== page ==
Methods
Patients in this study were part of an ongoing prospective longitudinal study of patients with primary open-angle glaucoma at the University of California, San Diego, Hamilton Glaucoma Center: the Diagnostic Innovations in Glaucoma Study (DIGS). This study was approved by the University of California, San Diego Human Subjects Committee and conformed to the Declaration of Helsinki. All patients gave written informed consent to participate in the research. 
Patients
Enrollment Criteria for DIGS.
Each subject underwent a complete ophthalmic examination that included review of relevant medical history, best corrected visual acuity, slit lamp biomicroscopy (including gonioscopy), applanation tonometry, dilated funduscopy, and fundus photography. Patients had to have a best-corrected acuity of 20/40 or better, a spherical refraction within ± 5.0 D, and a cylinder within ± 3.0 D. Patients were excluded if they had a history of intraocular surgery (except uncomplicated cataract surgery and glaucoma surgery), other intraocular diseases, other diseases affecting the visual field (pituitary lesions, demyelinating diseases, autoimmune disease, or diabetes), or problems other than glaucoma affecting color vision. One eye was selected randomly as the study eye, unless only one eye was eligible, in which case the eligible eye was the study eye. 
Selection Criteria.
The selection criteria for the study were met by 104 of 104 patients. DIGS patients who had glaucomatous optic neuropathy detected on masked stereophotograph review and had reliable SAP-FT, SAP-SITA, and FDT N-30 tests all conducted within a 3-month time window were included. Although each patient had to have all three visual field tests to be included, the visual field results were not considered for inclusion purposes.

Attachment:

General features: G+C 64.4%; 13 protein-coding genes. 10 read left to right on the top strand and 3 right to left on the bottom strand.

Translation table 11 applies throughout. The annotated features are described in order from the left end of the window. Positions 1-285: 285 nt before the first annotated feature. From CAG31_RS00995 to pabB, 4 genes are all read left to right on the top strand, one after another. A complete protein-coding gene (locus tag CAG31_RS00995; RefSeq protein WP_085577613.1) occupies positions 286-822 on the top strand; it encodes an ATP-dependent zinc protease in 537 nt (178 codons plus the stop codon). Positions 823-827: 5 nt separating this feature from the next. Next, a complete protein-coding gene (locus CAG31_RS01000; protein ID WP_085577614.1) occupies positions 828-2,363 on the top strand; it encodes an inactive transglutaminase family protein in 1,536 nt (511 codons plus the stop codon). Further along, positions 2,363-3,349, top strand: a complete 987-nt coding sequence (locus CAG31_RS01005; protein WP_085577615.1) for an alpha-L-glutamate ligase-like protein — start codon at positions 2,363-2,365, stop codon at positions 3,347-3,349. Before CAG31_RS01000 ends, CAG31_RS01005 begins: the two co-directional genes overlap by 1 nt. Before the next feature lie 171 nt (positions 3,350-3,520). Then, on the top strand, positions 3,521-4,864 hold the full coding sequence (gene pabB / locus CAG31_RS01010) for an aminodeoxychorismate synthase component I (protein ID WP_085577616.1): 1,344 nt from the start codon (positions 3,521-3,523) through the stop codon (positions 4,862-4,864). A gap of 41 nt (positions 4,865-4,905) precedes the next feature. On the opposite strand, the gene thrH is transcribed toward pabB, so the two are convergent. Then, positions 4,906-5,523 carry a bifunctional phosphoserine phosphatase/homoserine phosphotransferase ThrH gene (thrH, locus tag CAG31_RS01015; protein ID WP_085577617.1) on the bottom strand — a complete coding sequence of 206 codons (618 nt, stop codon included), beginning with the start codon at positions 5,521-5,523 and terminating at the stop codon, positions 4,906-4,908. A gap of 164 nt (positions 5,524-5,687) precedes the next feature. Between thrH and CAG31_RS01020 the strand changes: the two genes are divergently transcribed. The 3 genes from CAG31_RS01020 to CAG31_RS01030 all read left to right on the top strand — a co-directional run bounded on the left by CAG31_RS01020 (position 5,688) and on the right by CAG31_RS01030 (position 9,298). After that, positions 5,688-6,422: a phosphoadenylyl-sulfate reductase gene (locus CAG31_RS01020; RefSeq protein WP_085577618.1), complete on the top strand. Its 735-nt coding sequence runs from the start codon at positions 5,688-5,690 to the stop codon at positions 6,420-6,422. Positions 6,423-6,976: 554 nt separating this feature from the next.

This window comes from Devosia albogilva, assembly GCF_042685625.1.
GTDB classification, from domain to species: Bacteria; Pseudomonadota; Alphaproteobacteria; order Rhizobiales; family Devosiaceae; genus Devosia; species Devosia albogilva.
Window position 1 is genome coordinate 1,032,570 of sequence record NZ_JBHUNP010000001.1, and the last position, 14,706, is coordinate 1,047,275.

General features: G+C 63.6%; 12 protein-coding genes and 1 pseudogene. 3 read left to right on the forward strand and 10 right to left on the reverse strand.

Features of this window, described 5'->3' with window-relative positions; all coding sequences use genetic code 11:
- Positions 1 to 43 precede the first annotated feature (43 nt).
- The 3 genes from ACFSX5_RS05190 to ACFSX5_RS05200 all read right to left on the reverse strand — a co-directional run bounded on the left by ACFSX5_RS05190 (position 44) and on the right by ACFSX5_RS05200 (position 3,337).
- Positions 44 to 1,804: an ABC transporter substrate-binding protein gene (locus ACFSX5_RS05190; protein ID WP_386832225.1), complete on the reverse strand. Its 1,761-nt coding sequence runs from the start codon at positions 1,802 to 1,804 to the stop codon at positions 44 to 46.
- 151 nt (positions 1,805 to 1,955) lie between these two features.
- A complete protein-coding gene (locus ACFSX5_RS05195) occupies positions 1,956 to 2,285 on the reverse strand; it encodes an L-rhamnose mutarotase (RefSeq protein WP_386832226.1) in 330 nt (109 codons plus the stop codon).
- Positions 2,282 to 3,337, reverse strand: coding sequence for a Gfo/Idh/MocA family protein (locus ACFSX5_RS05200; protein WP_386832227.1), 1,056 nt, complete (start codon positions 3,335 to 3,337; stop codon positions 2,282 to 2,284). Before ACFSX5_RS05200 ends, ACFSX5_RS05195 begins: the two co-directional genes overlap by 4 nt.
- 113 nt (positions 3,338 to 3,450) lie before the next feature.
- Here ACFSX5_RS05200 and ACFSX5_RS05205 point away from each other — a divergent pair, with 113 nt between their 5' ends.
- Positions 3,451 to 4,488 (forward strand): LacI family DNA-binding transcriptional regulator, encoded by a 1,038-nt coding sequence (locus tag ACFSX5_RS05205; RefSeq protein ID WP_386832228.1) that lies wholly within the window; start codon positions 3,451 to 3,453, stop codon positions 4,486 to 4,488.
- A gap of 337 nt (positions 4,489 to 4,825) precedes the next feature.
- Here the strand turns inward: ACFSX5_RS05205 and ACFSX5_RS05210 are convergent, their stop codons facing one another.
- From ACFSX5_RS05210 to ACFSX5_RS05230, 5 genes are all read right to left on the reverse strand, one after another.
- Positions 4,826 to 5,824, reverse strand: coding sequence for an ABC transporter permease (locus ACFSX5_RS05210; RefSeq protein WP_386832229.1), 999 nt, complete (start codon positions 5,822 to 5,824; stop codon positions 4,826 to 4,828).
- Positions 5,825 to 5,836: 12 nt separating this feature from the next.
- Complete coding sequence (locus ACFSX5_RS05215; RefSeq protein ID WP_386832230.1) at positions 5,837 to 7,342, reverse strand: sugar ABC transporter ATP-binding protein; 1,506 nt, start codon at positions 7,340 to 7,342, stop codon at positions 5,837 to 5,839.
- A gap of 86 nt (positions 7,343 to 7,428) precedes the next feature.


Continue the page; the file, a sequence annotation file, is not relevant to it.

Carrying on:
Procedures
Visual Field Testing.
SAP was conducted with a Goldmann size III (0.43°) stimulus on a 31.5-apostilb background, with both the full-threshold algorithm (SAP-FT) and the Swedish Interactive Testing Algorithm (SAP-SITA). The Humphrey 24-2 test pattern on the Humphrey Visual Field Analyzer (Carl Zeiss Meditec, Dublin, CA) was used. The two locations nearest the blind spot were excluded from the analysis, leaving 52 test locations. All SAP fields were analyzed with Statpac software (Carl Zeiss Meditec, Inc.). 
Frequency-doubling technology perimetry presents a 0.25 cyc/deg grating stimulus that counterphase flickers at 25 Hz. The N30 program of the Humphrey Instruments perimeter (Carl-Zeiss Meditec) with FDT (Welch-Allyn, Skaneateles Falls, NY) was used. The 10° square stimulus is presented at 18 locations, testing to 30° nasally and 20° temporally. A circular stimulus encompassing the central 10° was also presented, although we did not include that location in the analysis. 
In most eyes, SAP-FT and FDT were performed on the same day (except in 5 of 104 eyes in which FDT was performed within 3 days of SAP-FT). The order in which the tests were conducted within a session was randomized, to equalize fatigue effects across tests. SAP-SITA testing was conducted as part of a separate clinic visit. The mean ± SD number of days between SAP-FT and SAP-SITA was 22 ± 40 days (a positive value indicates SAP-FT was conducted first; 19 eyes were tested first with SAP-SITA). All patients were experienced with visual field testing, and so learning was not a factor. Only reliable (fixation losses, false-positives, and false-negatives all ≤25%) visual fields were included. The only exception to this rule was in the case of advanced visual field loss in which a false-negative rate in excess of 25% could be explained by the visual field loss alone.